Ascarisis Round Worms Life Cycle of Ascarisis how to Detect Round Worm Life Cycle of Parasites

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The life cycle of  the Ascariasis, also known as a roundworm, is very common, and is found in about 25% percent of human beings.  It is a parasite with a complex life cycle. It is most commonly spread by unwashed produce, or raw foods, that contain a trace amount of feces that may be undetected by the naked eye.

The basics of the cycle begins with eggs in fecal material, these are contracted to the mouth usually by hand, from soil onto uncooked produce or meats. The eggs once within the human small intestine burrow into the liver, than lungs, where they are coughed and swallowed to end up as adults in the intestine tract.

Roundworms are most common in Asian, African, and  to a lesser degree, South American countries.  The Ascarisis lumbricoides parasite thrives in soils, where is can live for years until picked up by human beings or other animals and accidentally ingested.  The eggs persist most commonly is warmer temperate, moist soils containing clay.  They are common then, in tropical areas where people are expected to spend a higher amount of time out of doors.

For the ingested eggs to become a full blown infestation requires that they remain alive through a process call embryonation.  This happens when a larvae from an ingested egg hatches in the small intestine.  From this larval stage they can penetrate the intestinal walls to the liver.  From the liver they are carried to the lungs.  Once in the lungs they can infect the bronchial cavities. A cough will result, which allows the now molted larvae to then be swallowed by the host.  Once living within a human host, the parasite can mature into adults over a very long period of time.

Symptoms of the parasite include gastrointestinal distress, fever, vomiting, and coughing in the larval stage.  As many symptoms are common to many illnesses, careful monitoring of symptoms is required, and will help with a diagnosis.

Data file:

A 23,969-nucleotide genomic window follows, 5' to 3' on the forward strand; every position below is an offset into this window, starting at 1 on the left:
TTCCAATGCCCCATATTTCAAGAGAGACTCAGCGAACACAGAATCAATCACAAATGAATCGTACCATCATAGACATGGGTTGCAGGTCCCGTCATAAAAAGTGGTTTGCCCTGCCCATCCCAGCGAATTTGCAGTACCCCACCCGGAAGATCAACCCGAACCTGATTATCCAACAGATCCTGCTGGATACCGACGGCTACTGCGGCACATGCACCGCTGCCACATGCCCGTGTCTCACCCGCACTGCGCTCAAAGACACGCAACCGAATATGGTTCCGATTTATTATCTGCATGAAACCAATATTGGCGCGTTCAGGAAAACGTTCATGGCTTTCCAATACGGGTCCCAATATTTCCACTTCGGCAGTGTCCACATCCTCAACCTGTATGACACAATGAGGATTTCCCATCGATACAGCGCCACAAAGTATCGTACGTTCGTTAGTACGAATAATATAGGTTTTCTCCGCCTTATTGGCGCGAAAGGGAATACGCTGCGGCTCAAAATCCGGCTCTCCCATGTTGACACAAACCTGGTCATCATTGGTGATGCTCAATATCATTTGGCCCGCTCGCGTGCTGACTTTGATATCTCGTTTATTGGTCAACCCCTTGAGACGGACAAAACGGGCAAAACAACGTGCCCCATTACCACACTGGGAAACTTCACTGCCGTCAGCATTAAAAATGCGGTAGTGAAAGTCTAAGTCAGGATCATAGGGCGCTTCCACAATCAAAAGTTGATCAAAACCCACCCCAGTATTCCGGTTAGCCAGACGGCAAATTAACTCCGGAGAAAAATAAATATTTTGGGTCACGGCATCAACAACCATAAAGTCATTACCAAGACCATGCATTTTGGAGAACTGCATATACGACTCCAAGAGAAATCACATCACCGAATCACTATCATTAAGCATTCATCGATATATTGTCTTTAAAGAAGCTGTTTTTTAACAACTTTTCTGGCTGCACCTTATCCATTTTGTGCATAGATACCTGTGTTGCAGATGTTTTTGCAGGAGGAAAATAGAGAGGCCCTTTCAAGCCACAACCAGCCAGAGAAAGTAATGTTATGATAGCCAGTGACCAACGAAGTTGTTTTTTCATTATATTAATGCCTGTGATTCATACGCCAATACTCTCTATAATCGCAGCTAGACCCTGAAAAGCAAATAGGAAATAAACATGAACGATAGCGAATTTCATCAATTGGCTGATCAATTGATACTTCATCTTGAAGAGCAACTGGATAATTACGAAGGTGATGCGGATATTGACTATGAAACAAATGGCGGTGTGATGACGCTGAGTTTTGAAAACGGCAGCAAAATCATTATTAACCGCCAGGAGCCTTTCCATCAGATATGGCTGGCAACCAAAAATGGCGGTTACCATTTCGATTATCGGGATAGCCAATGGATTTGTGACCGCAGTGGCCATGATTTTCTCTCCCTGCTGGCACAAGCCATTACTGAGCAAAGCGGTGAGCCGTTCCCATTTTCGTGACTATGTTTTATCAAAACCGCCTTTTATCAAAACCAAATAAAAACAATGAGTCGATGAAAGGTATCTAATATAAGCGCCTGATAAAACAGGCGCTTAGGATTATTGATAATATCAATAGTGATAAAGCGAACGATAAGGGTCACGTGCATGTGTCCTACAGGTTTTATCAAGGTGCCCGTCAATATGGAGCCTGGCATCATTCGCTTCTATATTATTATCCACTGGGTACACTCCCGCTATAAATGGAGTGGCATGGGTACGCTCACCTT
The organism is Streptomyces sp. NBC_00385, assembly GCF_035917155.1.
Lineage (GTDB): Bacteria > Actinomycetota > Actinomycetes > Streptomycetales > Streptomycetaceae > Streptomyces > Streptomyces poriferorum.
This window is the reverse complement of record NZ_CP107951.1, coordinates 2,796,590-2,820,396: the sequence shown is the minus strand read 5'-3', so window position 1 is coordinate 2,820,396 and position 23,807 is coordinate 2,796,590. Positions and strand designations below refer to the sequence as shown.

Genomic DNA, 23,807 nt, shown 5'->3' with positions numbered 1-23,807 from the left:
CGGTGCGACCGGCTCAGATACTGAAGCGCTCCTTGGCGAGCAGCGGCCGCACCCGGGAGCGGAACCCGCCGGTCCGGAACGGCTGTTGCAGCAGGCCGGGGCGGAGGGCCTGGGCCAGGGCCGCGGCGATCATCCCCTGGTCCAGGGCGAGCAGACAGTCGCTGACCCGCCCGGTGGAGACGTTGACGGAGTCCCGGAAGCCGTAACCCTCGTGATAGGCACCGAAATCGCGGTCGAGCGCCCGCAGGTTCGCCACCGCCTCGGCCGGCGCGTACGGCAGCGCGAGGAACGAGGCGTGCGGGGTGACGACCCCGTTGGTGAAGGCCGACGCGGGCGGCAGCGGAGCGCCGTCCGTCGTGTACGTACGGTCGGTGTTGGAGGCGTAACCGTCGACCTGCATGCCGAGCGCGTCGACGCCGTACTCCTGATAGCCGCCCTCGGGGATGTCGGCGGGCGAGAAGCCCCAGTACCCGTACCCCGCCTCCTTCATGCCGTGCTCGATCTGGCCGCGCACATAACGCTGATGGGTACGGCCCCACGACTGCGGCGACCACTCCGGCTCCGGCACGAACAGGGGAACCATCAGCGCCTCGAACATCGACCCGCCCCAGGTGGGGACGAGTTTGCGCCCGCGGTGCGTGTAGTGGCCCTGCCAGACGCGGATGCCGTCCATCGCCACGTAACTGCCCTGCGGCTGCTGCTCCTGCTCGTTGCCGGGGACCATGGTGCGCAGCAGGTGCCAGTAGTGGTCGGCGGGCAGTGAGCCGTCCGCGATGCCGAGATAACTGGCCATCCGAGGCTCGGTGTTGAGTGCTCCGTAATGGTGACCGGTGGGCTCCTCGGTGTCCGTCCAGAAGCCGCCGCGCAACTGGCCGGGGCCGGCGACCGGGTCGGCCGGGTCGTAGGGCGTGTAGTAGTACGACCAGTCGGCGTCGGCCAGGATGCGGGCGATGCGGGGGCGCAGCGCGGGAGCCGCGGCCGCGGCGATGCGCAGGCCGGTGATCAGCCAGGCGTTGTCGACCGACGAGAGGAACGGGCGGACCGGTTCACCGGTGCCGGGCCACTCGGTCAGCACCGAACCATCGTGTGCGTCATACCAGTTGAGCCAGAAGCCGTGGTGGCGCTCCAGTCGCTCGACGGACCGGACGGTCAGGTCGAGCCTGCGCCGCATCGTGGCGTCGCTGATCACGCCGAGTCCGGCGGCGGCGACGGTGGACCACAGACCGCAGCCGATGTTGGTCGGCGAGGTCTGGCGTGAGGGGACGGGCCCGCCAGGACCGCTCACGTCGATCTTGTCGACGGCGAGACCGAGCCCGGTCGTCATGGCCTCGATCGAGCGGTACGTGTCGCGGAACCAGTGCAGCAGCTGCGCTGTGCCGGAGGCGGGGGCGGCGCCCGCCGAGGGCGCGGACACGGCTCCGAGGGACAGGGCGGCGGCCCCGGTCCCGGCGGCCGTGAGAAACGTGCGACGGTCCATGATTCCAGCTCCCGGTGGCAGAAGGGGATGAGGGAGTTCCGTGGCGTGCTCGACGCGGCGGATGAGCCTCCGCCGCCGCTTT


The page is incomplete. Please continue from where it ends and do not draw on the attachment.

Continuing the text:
The time involved from ingestion to adult stage of the parasite is up to several months, which makes the trace origin of the eggs very hard to track down.

What is recommended is careful washing of all produce and boiling of water to kill off any parasites in areas where contamination is probable. Children most commonly spread the parasite by hand to mouth contact with soils, and all objects near soils. Hand washing can reduce the parasite, but it is so prevalent that hand washing alone will not prevent all contact.  Children can be taught to not put things in their mouths, but this too, is unlikely to eradicate infection, entirely.  Most effective are behavioral habits that encourage indoor defecation, washing of hands, and careful washing of all salad and non-cooked produce.

Worms that grow to their adult stage can be found in stools, and are occasionally vomited, up by the host.  Any such sample should be preserved and taken to a health care provider by an adult who suspects the parasite.  They can be identified by their length,  about half as long as a pen, and almost as thick, in their largest adult stage.

Current treatments for Ascarisis are mebendazole and Albendazole, herbal remedies also include dried papaya seeds.  Some people report using garlic, and many over the counter remedies that can be found in health food stores.  The best course of action is to consult is to research online and consult with a  physician.

More about this author: Christyl Rivers

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